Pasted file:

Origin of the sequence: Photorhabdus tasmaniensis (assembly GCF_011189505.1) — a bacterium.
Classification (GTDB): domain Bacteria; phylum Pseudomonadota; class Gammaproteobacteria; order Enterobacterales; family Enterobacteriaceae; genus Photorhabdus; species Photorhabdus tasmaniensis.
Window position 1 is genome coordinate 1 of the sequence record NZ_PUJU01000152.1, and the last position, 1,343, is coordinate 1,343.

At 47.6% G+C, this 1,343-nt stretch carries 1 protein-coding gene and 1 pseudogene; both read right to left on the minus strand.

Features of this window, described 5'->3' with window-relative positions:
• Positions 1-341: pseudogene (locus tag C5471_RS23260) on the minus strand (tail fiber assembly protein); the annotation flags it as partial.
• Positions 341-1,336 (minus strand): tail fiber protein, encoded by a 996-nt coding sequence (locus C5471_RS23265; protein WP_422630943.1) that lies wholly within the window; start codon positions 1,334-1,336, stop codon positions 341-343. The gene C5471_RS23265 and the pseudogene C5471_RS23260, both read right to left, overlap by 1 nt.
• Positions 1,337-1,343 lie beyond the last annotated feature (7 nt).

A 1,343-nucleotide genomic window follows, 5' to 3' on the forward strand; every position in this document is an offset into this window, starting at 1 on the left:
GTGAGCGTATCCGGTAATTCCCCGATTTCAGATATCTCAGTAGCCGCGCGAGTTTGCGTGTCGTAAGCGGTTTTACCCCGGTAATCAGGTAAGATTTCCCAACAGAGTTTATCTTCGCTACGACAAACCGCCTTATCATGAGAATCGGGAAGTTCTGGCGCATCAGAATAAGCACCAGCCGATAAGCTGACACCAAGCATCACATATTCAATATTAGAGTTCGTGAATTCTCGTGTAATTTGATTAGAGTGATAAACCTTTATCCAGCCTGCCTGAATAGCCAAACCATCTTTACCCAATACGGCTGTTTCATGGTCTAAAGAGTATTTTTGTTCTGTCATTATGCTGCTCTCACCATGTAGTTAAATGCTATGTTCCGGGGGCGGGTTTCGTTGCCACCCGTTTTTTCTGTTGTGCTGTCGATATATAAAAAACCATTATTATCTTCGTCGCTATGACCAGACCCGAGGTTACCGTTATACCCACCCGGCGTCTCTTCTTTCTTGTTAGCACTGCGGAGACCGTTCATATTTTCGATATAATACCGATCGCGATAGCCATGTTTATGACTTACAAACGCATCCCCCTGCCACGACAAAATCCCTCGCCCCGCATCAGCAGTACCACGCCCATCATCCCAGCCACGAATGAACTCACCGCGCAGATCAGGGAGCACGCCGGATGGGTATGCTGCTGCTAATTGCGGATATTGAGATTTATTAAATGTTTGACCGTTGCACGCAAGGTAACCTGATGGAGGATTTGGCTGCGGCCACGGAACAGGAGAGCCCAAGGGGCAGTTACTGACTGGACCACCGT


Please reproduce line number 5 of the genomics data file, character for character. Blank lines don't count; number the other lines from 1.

Features of this window, described 5'->3' with window-relative positions: